BUFFALO, N.Y. -- A massive and thriving colony of bees living in
an abandoned industrial site in Buffalo has been moved into a brand
new home, designed for them by architecture graduate students in
the University at Buffalo School of Architecture and Planning.
"Elevator B," as it is called, is a 22 -foot-tall, free-standing
steel, glass and cypress tower that was raised last week in "Silo
City," an area along the Buffalo River where several massive
abandoned grain elevators are located.
Video of the students' at work on the project is available here:
The bee colony was living in the walls of a long unused
outbuilding destined for rehabilitation. The bees were moved into
Elevator B on June 10 and the honey from the existing hive was
pressed and distributed among the designers and builders.
The new habitat's exterior hexagonal shapes are inspired by
natural honeycomb, and its tubular design echoes the shape of the
grain elevator silos that surround it. Elevator B is sited in a
field adjacent to the historic "Marine A" grain elevator, built in
1925, which rises 196 feet from the shore of the Buffalo River.
The design and its function are described in detail with
diagrams and drawings available here at http://hivecity.wordpress.com/design/phase-2-schematic-design.
Inside the tower is an innovative "bee cab" or bee elevator
constructed of cypress and glass, which will actually house the
colony and provide it with protection and warmth.
The bee cab typically will be in a raised position to allow
visitors to step into the tower, look up and watch the colony
through a glass window. The bees will enter the cab through holes
near its top, about 10 feet above the ground in its raised
position. The cab can be lowered to the ground to permit the
beekeeper to attend to the health and safety of the bees.
Elevator B is a winning design in a student competition
organized by the UB School's Ecological Practices Research Group.
It involved four teams of young architects.
The competition, sponsored by Rigidized Metals Corporation of
Buffalo, which owns the Silo City site, required teams of graduate
and undergraduate architecture students to design habitats in which
the entire "living body" of the colony -- thousands of bees and a
huge honeycomb -- could live long and prosper.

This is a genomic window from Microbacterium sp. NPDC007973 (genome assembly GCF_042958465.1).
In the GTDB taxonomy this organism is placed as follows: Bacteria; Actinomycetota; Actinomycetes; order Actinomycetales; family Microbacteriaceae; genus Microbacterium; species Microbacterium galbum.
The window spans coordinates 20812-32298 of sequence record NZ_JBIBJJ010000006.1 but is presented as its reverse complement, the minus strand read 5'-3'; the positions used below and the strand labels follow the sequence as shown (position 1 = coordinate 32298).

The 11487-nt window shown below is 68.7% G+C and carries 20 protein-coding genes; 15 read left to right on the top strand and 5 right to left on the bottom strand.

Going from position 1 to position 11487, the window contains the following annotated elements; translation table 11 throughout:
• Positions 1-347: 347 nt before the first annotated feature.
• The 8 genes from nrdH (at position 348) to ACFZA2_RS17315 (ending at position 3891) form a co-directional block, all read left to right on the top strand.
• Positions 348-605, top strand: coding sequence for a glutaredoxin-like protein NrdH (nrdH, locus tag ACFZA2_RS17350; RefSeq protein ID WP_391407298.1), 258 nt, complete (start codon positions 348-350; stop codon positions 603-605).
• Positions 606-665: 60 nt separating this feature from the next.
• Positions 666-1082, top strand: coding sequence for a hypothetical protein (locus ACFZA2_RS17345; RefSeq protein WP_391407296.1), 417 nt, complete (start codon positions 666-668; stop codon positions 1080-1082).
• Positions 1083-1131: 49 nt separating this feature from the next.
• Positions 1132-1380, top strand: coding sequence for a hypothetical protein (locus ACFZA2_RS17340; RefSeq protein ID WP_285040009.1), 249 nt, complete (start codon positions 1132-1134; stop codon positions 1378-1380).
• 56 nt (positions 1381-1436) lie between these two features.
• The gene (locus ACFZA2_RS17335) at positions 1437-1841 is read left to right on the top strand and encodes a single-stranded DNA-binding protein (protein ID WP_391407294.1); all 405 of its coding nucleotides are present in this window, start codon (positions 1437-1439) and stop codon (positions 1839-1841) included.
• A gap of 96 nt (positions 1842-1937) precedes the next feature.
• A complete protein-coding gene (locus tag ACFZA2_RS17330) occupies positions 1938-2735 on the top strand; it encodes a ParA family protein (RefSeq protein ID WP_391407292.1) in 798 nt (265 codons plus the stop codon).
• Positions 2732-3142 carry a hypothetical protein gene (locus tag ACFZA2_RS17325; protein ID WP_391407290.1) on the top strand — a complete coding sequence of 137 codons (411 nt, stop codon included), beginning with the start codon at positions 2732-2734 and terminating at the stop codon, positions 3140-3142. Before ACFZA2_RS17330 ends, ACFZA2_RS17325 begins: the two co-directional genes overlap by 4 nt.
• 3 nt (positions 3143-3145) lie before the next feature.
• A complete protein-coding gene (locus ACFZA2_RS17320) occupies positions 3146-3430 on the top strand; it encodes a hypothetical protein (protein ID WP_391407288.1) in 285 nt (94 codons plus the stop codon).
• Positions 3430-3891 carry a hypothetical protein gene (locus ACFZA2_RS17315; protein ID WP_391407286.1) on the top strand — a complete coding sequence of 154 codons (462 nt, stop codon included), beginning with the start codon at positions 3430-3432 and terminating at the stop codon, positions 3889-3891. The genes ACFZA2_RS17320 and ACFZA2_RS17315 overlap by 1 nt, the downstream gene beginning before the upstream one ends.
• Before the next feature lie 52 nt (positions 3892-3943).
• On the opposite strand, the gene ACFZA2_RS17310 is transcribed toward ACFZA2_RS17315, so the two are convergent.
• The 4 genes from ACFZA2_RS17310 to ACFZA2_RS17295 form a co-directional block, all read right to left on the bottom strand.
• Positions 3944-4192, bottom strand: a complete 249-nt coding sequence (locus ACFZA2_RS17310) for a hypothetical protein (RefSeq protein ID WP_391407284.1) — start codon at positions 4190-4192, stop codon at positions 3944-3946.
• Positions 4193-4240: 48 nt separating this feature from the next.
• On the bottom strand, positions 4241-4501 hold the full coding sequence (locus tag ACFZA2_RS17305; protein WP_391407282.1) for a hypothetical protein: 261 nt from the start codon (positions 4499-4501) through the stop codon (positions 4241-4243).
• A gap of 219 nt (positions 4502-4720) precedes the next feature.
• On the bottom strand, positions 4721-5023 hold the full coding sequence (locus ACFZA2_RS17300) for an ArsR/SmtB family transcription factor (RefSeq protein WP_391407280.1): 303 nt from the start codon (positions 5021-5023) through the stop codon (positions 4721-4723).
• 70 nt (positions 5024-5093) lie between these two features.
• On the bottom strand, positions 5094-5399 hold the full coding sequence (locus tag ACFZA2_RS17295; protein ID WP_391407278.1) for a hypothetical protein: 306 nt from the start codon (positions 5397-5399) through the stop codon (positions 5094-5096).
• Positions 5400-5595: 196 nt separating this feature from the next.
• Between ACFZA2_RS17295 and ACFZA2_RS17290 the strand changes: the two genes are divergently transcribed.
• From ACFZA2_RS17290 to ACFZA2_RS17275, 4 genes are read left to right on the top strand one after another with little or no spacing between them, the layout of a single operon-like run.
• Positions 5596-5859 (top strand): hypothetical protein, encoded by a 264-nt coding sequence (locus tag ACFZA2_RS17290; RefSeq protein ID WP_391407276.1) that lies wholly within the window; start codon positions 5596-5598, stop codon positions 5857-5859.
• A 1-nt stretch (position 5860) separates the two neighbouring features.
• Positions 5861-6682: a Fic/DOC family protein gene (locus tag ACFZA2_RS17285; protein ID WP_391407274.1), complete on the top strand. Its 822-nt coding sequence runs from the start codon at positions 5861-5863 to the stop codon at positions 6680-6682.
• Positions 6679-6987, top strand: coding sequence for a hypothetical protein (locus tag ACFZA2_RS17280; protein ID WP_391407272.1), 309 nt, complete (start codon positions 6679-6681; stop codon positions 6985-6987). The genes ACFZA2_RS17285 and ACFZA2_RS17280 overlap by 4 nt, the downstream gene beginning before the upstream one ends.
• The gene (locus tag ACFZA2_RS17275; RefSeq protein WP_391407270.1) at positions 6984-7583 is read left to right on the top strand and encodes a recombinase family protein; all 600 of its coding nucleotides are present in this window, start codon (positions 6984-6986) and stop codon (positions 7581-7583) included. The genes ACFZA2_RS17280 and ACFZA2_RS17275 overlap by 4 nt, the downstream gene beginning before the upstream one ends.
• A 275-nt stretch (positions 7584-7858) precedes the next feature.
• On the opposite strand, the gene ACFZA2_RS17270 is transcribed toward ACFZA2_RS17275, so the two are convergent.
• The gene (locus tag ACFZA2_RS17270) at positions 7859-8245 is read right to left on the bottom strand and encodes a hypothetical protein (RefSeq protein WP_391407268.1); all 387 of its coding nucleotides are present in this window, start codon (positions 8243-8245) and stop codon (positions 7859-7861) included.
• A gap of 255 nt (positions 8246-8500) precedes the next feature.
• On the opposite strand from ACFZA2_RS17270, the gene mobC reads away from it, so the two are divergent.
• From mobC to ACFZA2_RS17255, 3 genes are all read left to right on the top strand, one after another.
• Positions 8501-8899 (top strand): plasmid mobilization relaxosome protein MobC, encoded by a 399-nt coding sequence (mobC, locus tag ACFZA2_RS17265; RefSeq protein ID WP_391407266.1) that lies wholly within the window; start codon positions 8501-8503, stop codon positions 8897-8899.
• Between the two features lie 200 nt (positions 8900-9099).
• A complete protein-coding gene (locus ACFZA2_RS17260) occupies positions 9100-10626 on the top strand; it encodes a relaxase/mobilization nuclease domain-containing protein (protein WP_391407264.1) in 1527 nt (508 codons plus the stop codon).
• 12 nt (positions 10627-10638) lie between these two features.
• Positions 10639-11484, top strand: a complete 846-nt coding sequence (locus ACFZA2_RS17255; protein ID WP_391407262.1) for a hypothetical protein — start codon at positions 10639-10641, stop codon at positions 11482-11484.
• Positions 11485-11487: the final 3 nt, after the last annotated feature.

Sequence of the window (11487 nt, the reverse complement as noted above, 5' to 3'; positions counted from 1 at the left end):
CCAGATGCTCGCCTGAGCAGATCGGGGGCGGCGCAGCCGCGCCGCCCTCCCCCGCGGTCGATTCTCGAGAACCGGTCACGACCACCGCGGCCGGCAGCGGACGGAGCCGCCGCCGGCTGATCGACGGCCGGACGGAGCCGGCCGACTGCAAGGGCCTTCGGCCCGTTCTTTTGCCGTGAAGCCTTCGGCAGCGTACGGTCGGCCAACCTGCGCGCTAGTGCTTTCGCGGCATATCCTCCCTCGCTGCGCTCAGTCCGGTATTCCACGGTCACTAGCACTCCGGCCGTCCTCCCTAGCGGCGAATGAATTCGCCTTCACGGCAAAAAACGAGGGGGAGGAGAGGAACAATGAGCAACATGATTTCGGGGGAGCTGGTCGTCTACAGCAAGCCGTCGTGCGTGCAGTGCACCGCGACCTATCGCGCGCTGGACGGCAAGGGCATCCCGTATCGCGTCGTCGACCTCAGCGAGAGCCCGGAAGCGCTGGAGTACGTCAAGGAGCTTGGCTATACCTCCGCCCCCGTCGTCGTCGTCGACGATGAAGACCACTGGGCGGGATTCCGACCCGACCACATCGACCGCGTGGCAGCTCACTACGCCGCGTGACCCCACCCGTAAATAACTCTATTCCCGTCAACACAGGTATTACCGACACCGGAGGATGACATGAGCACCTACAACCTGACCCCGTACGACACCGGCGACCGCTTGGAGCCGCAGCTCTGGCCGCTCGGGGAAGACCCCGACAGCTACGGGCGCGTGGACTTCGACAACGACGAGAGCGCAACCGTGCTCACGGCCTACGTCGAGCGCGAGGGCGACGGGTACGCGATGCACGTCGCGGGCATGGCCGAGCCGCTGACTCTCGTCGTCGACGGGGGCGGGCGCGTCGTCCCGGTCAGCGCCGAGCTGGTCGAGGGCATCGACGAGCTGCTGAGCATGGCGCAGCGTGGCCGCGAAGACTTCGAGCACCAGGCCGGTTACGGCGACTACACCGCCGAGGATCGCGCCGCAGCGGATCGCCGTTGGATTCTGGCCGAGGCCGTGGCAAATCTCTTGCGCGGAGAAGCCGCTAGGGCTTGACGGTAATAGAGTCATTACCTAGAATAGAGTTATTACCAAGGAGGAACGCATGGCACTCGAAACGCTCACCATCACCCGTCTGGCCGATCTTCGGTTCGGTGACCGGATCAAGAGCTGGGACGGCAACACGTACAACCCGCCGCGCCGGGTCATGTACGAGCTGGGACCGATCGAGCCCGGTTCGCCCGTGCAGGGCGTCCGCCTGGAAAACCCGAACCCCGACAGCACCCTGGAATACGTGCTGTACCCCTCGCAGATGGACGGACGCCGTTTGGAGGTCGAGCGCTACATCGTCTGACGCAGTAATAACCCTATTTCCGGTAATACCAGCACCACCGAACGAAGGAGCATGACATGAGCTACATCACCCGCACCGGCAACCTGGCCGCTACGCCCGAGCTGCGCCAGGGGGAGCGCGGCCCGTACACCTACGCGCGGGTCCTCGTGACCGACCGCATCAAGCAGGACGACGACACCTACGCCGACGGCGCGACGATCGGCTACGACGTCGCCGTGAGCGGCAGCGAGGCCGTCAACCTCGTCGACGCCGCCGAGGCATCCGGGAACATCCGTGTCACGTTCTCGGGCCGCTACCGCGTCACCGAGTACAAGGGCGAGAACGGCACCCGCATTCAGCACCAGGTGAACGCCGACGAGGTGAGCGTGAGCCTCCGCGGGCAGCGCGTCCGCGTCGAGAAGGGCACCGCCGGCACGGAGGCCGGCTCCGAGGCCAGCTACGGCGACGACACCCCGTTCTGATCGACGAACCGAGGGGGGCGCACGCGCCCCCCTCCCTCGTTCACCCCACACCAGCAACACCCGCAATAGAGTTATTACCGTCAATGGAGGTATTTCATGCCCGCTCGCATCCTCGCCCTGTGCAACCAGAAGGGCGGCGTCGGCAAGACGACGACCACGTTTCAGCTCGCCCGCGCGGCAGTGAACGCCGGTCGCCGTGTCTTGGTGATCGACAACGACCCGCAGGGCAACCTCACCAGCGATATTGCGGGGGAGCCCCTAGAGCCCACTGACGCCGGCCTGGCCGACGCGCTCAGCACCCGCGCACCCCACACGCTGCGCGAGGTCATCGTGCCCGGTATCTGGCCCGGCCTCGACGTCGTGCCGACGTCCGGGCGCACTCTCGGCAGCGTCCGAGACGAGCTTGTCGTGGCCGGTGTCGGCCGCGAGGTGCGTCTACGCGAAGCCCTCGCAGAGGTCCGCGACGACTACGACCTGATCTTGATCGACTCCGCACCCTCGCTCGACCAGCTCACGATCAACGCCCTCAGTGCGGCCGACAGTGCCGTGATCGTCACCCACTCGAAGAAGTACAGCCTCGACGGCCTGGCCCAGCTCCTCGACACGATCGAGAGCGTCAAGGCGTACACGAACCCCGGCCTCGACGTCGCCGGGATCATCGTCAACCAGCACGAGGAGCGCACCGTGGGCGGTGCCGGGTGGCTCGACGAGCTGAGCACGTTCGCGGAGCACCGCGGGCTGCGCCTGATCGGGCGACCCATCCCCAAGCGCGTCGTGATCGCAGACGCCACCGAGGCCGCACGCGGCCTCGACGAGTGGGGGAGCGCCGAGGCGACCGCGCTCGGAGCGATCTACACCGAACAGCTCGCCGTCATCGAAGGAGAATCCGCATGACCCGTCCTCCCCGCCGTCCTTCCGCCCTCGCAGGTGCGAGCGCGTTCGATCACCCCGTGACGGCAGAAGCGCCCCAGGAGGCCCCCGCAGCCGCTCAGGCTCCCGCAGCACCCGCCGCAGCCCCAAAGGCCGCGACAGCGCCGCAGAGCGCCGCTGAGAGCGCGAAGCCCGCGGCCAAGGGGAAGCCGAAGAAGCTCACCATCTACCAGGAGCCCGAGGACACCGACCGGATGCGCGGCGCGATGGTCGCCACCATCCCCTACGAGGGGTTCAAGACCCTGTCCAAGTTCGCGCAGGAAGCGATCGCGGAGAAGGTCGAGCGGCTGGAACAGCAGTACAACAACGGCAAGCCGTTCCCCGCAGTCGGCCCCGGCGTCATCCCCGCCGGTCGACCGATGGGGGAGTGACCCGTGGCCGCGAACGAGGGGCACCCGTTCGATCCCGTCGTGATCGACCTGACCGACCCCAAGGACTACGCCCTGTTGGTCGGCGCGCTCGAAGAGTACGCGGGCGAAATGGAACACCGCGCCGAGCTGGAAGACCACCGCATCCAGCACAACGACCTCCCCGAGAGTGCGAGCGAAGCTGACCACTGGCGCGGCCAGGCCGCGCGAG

The winning team is made up of five graduate architecture
students in the UB school who say their intention was not only to
design a structure to house the bees, but to offer a way to educate
the public about bee work and its contribution to our ecological
Bees, of course, are under enormous environmental and physical
stress, and are perhaps less well understood than they should be,
although in his day, St. John Chrysostom wrote that the bee "is
more honored than other animals, not because she labors, but
because she labors for others."
The members of the winning team are Courtney Creenan, who
graduated from UB in May with master's degrees in architecture
(M.Arch) and urban planning (MUP); Scott Selin and Lisa Stern, each
of whom graduated with an M.Arch in May, and Kyle Mastalinski and
Daniel Nead, who will receive combined M.Arch and MUP degrees in
The participating teams were directed by Christopher Romano, UB
clinical assistant professor of architecture, and Martha Bohm and
Joyce Hwang, both assistant professors of architecture. In 2010,
Hwang famously designed and built an innovative structure to house
bats and raise awareness of their enormous value to the ecosystem
and of a fungal disease, white-nose syndrome, which so far has
killed nationwide more than 1 million bats.
The contest was sponsored by Rigidized Metals Corporation, a
Buffalo metal fabrication company, its CEO Rick Smith and his
colleague, Jeff Ede. The company has assisted the UB School of
Architecture and Planning on a number of design projects and has
made the buildings and grounds of Silo City available to the school
for several design experiments, student studio presentations,
project construction and special events.